Nani, meanwhile, could be described as the anti-Disney princess. Her house is a disaster, she can’t cook, and she’s regularly torn between staying home to look after Lilo and working to support them both. She’s got none of the effortless domestic finesse that defined so many of Disney’s early female characters; instead she loves surfing and, like Lilo, struggles to control her temper. And while Nani has a nominal love interest in a goofy surfer dude named David, it’s her love and devotion for Lilo that drives her narrative.
It’s worth noting that Nani and Lilo don’t carry their film the way Anna and Elsa carry Frozen. Stitch—the megalomaniac alien experiment that poses as Lilo’s dog in order to avoid being captured—is arguably the film’s true star. Much of the movie’s runtime is devoted to his antics, as well as the comedic stylings of the two aliens trying to capture him. But all of those elements wind up feeding into the movies’ openhearted celebration of unconventional families. “Ohana means family,” Lilo recites throughout the movie. “Family means nobody gets left behind—or forgotten.” It’s the motto their father used to guide their family and one the Pelekai sisters now live by.
For its own sister-centric story, Frozen told a fairly straightforward narrative about two distant sisters who learn to open up to one another. Lilo & Stitch, meanwhile, paints a far more complex portrait of sisterhood. Befitting their fairy-tale setting, Elsa and Anna sing their way through tension. In the grounded, contemporary world of Lilo & Stitch, Nani and Lilo are allowed to fight like real sisters do.
Not fully grasping the importance of a home visit from a social worker assessing Nani’s parenting skills, Lilo intentionally stirs up trouble. Once the social worker is gone, the two get into a massive screaming match. “You’re such a pain,” Nani finally announces. “So why don’t you sell me and buy a rabbit instead?” Lilo screams. “At least a rabbit would behave better than you!” Nani fires back.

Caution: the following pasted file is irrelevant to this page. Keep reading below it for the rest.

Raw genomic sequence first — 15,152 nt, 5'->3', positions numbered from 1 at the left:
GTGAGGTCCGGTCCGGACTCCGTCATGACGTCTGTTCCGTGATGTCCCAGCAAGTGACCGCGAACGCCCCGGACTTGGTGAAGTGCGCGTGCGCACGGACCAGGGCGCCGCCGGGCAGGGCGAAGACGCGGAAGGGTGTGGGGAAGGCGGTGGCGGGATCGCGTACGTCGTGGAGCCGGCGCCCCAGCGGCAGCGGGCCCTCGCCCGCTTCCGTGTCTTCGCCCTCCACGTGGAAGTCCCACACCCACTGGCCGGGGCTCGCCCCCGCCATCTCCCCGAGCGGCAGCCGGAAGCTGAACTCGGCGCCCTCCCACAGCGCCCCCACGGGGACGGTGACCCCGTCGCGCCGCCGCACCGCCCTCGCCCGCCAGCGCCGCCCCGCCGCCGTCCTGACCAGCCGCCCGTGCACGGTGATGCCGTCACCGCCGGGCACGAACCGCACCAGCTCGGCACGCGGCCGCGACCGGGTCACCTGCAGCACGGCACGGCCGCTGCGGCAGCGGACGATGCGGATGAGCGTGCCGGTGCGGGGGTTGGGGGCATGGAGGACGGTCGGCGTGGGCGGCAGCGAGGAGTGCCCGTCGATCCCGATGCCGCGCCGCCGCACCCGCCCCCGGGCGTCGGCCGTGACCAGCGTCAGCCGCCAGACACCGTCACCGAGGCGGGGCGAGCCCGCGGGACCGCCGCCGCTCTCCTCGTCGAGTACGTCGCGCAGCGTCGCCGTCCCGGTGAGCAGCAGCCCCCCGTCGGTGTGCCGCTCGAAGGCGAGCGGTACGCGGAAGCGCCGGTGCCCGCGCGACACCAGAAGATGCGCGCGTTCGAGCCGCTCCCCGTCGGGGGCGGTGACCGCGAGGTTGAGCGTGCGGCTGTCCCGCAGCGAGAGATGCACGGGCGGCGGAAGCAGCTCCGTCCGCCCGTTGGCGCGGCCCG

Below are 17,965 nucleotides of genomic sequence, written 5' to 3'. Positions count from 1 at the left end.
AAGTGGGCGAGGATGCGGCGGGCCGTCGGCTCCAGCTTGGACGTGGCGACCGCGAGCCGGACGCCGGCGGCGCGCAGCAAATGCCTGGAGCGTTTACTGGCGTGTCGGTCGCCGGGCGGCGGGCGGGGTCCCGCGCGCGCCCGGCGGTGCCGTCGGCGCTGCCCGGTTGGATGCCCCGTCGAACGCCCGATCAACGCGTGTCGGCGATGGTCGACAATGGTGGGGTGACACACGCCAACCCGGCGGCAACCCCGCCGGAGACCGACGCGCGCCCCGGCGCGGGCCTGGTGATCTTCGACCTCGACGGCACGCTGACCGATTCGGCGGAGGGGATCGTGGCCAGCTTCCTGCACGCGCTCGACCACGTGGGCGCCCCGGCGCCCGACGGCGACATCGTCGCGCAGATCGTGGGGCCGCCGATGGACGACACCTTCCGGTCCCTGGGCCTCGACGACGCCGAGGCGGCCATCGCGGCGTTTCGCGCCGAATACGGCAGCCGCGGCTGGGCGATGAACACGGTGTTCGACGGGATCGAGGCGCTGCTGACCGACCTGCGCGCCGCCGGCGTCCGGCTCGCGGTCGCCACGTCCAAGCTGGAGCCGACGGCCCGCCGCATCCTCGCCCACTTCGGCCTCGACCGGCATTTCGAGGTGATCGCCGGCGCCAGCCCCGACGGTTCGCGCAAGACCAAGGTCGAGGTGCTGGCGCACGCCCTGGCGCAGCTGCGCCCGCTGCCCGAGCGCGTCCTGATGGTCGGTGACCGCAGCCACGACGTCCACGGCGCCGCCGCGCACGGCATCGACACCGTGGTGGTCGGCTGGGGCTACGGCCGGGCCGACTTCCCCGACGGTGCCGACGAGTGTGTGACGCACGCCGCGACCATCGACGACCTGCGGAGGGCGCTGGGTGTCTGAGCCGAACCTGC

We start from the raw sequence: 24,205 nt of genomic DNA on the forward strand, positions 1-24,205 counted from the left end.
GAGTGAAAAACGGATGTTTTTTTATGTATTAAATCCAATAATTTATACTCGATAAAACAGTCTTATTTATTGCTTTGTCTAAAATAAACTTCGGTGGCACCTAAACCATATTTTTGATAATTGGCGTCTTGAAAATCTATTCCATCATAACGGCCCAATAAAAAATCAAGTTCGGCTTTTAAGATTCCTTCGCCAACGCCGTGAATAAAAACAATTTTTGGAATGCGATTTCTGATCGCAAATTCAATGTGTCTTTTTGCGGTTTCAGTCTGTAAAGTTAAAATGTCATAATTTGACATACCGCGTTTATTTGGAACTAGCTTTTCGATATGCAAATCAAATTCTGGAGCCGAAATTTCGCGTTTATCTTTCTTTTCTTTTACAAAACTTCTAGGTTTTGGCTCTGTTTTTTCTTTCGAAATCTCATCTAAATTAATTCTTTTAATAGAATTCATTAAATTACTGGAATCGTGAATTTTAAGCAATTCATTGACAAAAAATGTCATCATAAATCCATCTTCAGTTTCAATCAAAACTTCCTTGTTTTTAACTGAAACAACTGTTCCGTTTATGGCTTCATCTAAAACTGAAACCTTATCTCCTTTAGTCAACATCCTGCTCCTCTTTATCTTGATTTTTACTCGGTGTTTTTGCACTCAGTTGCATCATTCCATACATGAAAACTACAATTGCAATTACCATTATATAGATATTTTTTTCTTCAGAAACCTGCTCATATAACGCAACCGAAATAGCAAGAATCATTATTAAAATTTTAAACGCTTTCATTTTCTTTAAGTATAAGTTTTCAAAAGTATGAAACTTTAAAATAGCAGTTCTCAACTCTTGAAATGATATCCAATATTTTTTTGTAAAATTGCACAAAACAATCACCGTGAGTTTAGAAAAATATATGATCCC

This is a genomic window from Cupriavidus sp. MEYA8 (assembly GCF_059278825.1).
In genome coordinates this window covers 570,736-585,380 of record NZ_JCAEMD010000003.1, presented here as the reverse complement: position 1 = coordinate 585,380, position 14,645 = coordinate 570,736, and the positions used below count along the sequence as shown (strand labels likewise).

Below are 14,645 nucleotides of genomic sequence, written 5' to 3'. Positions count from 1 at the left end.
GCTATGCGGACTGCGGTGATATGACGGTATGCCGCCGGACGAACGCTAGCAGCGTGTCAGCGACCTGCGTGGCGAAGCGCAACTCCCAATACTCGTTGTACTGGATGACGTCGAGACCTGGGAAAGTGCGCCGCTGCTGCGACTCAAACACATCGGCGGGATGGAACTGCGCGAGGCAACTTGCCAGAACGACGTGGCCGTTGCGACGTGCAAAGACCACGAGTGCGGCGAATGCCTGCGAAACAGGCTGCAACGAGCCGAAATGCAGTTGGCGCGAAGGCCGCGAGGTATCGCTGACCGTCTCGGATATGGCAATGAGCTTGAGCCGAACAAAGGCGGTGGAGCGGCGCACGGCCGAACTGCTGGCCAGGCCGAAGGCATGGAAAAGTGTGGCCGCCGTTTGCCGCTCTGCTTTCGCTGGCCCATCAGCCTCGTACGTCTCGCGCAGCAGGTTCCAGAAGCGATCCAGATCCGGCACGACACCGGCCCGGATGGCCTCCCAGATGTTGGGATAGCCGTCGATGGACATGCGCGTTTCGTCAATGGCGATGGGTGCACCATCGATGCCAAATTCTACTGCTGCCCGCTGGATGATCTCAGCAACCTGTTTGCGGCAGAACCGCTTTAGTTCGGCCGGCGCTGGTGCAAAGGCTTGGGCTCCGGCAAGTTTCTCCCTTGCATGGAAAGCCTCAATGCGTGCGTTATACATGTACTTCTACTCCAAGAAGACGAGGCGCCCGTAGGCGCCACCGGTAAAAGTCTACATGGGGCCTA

The film balances that realistic anger with an equally realistic moment of reconciliation. “I like you better as a sister than a mom,” Lilo explains to Nani once they’ve had a chance to cool off. “And you like me better as a sister than a rabbit, right?” Lilo questions as she tries to fight back tears. Nani immediately moves to comfort her. There’s an emotional intelligence to the exchange that’s rare for a kids’ movie, especially because Nani and Lilo are back to gently bickering only a few moments later—another nice nod to realistic sibling relationships.
The scene acknowledges that Nani perhaps isn’t quite up for the task of suddenly becoming a parent and Lilo isn’t quite grown-up enough to empathize with Nani’s burden. That doesn’t make them any less of a family. Because they both love each other, they make it work as best they can. As Stitch puts it in the film’s emotional climax, “This is my family. I found it, all on my own. It’s little and broken but still good. Yeah, still good.”
Lilo & Stitch very much isn’t a fairy tale, which is perhaps why it’s never risen to the ranks of a Disney classic. Yet in its own way, “little and broken but still good” is somehow even more powerful than “they lived happily ever after.” The film doesn’t shy away from the harsher realities of real life, like poverty, unemployment, and custody concerns. But it also argues that you don’t need to have a perfect life in order to have a happy one. In that way, it feels far more akin to the modern Pixar ethos than it does the classic Disney one. In fact, it’s hard not to watch Lilo & Stitch and think how much more strongly it might have been received today, with the success of movies like Inside Out, Zootopia, and Frozen having proven that audiences are ready for different kinds of animated stories.
The debate over Disney princesses will likely continue for years to come, with the upcoming Moana set as the next battleground. As fans look forward to that story of an independent young Polynesian woman, it’s worth revisiting the excellent story about two of them that Disney already told.